Researchers at LSTM have developed the means of better understanding the mode of action by which the most important antimalarial drugs, artemisinin (ART)-based antimalarials, kill the Plasmodium parasite which causes the disease.
ART-based antimalarial drugs have contributed significantly to reducing global malaria deaths over the past decade, however it is still not fully understood how the drug kills the parasite.
A number of researchers at LSTM, led by the Deputy Director Professor Steve Ward working with Professor Paul O'Neill and colleagues in Department of Chemistry at the University of Liverpool, developed a suite of ART activity-based protein profiling probes to identify parasite protein drug targets in order to gain an insight into the potential mechanisms of ART drug action.
In a paper published this week in the Journal PNAS, the team outline their results in identifying multiple molecular targets within the asexual stage of the malaria parasites Plasmodium falciparum 3D7. Professor Steve Ward, the corresponding author, said: “Malaria remains a global health problem with 214 million new cases each year and 438,000 deaths reported in 2015, mostly in sub-Saharan Africa. While ART-based drugs have had a very positive impact on reducing those deaths, little is known about the mode of action of these drugs despite three decades of research. And this is seriously compromising our ability come up with new and improved versions of these drugs that remain effective against the resistant parasites that are starting to emerge.”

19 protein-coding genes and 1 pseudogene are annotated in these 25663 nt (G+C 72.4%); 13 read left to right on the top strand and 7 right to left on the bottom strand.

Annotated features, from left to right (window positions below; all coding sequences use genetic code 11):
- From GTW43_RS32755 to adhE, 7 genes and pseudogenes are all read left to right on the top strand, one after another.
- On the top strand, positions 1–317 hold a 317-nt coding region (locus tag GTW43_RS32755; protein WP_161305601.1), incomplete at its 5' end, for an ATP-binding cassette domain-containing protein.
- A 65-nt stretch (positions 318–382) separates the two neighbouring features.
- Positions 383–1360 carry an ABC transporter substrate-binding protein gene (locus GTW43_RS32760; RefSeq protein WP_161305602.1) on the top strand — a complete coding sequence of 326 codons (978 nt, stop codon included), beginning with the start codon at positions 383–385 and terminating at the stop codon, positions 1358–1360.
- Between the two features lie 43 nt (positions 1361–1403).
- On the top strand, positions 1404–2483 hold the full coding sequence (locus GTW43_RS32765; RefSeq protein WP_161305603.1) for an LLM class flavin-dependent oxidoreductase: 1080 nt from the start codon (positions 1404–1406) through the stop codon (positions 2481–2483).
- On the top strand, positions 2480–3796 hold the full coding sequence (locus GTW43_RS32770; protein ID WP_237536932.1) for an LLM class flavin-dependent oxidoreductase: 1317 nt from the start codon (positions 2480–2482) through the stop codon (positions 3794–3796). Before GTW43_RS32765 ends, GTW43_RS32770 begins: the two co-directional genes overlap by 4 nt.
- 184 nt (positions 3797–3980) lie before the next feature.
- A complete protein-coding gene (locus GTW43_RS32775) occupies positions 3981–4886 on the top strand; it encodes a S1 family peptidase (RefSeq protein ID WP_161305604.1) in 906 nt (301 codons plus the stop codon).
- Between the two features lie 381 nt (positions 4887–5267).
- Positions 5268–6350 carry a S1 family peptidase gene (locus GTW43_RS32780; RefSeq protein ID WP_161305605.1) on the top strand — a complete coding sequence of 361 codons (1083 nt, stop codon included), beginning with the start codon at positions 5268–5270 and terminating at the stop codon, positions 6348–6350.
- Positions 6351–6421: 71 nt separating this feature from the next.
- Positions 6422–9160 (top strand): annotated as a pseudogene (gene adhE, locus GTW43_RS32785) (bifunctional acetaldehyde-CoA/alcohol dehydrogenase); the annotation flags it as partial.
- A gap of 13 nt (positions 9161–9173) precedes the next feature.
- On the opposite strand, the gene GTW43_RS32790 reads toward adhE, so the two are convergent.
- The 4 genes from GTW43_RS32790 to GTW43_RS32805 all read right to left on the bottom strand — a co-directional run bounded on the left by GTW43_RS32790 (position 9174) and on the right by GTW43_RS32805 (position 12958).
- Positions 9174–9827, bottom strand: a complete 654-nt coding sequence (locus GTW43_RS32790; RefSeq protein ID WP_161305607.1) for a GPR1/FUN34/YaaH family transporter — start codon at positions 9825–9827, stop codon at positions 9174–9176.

Using the probes developed the team were able to isolate those processes and pathways essential to the parasite’s survival that were targeted by the drugs. The lead author, Dr Ismail, commented that the work identified the proteins in the parasites that were affected by ART pointing towards a pleiotropic mechanism of drug action. “This knowledge offers us a strategy to investigate the mechanisms for growing resistance to ART-based drugs as well as a deeper understanding of how other antimalarial drugs might work.”
You can read the PNAS paper by clicking here